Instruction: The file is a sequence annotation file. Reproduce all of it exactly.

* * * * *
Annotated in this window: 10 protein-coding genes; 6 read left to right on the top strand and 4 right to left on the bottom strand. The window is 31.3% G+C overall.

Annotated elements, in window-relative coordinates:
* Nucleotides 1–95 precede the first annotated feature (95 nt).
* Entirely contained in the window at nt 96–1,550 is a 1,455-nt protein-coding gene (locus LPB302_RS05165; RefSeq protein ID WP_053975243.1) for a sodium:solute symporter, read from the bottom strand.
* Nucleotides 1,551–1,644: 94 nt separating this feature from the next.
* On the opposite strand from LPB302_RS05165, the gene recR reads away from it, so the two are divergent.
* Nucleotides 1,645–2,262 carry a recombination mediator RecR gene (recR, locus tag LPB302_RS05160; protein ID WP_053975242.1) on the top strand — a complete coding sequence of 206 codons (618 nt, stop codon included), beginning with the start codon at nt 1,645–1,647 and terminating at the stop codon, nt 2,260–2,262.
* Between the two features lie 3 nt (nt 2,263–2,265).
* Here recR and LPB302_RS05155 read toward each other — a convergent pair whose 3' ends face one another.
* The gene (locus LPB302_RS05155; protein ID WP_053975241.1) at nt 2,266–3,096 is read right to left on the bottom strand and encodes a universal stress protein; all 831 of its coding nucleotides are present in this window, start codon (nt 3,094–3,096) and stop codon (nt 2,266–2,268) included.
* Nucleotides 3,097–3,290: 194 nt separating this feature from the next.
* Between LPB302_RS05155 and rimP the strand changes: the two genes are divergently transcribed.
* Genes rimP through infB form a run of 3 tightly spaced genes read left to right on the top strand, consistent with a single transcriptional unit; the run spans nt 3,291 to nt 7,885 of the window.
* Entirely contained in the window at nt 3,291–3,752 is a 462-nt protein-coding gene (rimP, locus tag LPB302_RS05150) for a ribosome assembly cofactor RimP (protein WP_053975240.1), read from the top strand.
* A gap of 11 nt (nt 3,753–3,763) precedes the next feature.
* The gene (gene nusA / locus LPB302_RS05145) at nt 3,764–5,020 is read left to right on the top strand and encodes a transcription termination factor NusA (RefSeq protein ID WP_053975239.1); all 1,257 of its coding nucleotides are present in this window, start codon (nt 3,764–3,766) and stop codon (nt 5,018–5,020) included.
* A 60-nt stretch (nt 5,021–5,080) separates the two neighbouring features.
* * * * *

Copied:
Annotated in this window: 10 protein-coding genes; 6 read left to right on the top strand and 4 right to left on the bottom strand. The window is 31.3% G+C overall.

Annotated elements, in window-relative coordinates:
* Nucleotides 1–95 precede the first annotated feature (95 nt).
* Entirely contained in the window at nt 96–1,550 is a 1,455-nt protein-coding gene (locus LPB302_RS05165; RefSeq protein ID WP_053975243.1) for a sodium:solute symporter, read from the bottom strand.
* Nucleotides 1,551–1,644: 94 nt separating this feature from the next.
* On the opposite strand from LPB302_RS05165, the gene recR reads away from it, so the two are divergent.
* Nucleotides 1,645–2,262 carry a recombination mediator RecR gene (recR, locus tag LPB302_RS05160; protein ID WP_053975242.1) on the top strand — a complete coding sequence of 206 codons (618 nt, stop codon included), beginning with the start codon at nt 1,645–1,647 and terminating at the stop codon, nt 2,260–2,262.
* Between the two features lie 3 nt (nt 2,263–2,265).
* Here recR and LPB302_RS05155 read toward each other — a convergent pair whose 3' ends face one another.
* The gene (locus LPB302_RS05155; protein ID WP_053975241.1) at nt 2,266–3,096 is read right to left on the bottom strand and encodes a universal stress protein; all 831 of its coding nucleotides are present in this window, start codon (nt 3,094–3,096) and stop codon (nt 2,266–2,268) included.
* Nucleotides 3,097–3,290: 194 nt separating this feature from the next.
* Between LPB302_RS05155 and rimP the strand changes: the two genes are divergently transcribed.
* Genes rimP through infB form a run of 3 tightly spaced genes read left to right on the top strand, consistent with a single transcriptional unit; the run spans nt 3,291 to nt 7,885 of the window.
* Entirely contained in the window at nt 3,291–3,752 is a 462-nt protein-coding gene (rimP, locus tag LPB302_RS05150) for a ribosome assembly cofactor RimP (protein WP_053975240.1), read from the top strand.
* A gap of 11 nt (nt 3,753–3,763) precedes the next feature.
* The gene (gene nusA / locus LPB302_RS05145) at nt 3,764–5,020 is read left to right on the top strand and encodes a transcription termination factor NusA (RefSeq protein ID WP_053975239.1); all 1,257 of its coding nucleotides are present in this window, start codon (nt 3,764–3,766) and stop codon (nt 5,018–5,020) included.
* A 60-nt stretch (nt 5,021–5,080) separates the two neighbouring features.